Regulations and Ethics

Cutting and/or tearing of tissue (scrotum and spermatic cords) are known to induce acute pain and stress and evidence exists that pain-related endocrine and behavioral alterations may persist until 4 days after castration. For that reason it is not surprising that
animal welfare organizations are increasing the pressure on pig producers and stakeholders to ban castration without anesthesia and to encourage the development of more acceptable and welfare-orientated production systems.


The Canadian Veterinary Medical Association (CVMA) believes that castration is a painful surgical procedure and should be performed as early as possible, preferably with analgesia and anesthesia by 14 days of age. After 14 days of age, swine should be castrated using analgesia and/or anesthesia. Pain management should be implemented for any animal showing signs of pain after the procedure.

They also continue to encourage the development and implementation of practical analgesic and anesthetic protocols for, and alternatives to, swine castration.


The American Veterinary Medical Association’s (AVMA) current policy on pig castration can be viewed as striking a balance between animal welfare and the need to efficiently produce quality pork (AMVA, 2012). This group acknowledges that castration helps control aggressive behavior in pigs and recommends that the procedure be performed at least 5 days prior to weaning to allow for sufficient healing before pigs are removed from the sow. The group’s policy also indicates that if castration is delayed beyond 28 days of age, anesthesia or analgesia should be used and the procedure should be performed by a veterinarian on such older, larger pigs.


The National Farm Animal Care Council in Canada recommends that castration must be conducted only by a competent person using proper equipment and technique and taking all precautions to avoid unnecessary pain or distress to the animal during and after the procedure.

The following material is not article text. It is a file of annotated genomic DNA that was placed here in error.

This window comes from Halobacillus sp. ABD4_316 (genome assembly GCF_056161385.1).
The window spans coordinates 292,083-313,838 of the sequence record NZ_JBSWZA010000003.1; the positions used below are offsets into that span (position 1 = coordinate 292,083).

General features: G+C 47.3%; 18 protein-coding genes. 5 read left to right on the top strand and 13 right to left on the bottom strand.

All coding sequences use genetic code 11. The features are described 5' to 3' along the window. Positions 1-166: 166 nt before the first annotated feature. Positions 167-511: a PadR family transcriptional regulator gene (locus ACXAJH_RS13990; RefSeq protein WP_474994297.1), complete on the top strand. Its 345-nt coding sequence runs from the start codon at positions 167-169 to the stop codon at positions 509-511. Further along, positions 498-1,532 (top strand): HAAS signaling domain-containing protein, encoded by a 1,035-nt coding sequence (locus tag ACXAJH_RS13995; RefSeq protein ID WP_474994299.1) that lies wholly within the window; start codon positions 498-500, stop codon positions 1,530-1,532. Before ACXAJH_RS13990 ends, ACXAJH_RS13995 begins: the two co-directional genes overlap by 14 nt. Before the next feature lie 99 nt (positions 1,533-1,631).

These suggestions leave a lot of room for interpretation up to the farmers and producers, and are only guidelines, so there is no one to enforce and make sure the animals are being taken care of properly.

Canadian Certified Organic

Organic certification encourages leaving males intact and marketing boars before they reach sexual maturity to avoid boar taint.

If castrating must be done, the procedure should be performed before piglets reach 2 weeks of age. Castration at older
ages requires the use of anaesthetics and analgesia.


The EU has been way ahead of North America in regards to the regulation and encouragement of good animal welfare practices including castration.

United Kingdom castration has been regulated in the Prevention of Cruelty to Animals Act since 1911

In 2005, the Swiss parliament decided to forbid castration without prior anesthesia which started in 2009.

In Norway, all piglets must be castrated by a qualified veterinarian under anesthesia and a law was accepted to ban unmitigated castration starting in 2009. Banning surgical castration is also envisaged in Belgium and the Netherlands.

Ethical Questions

There are ethical questions that need to be asked with regards to the castration of pigs exclusively for human convenience and benefit. Should we be allowed to alter an animal wholly for people’s benefit, while not benefiting the animal but causing it pain and distress? And if so, should measures be taken to mitigate pain caused to the animal during this procedure?

Also, why is acceptable to perform the same practice on pigs with no anesthetic or pain mitigation while the same surgery performed on dogs is done with the animal under anesthetic and receives both operative and post-operative pain medications?

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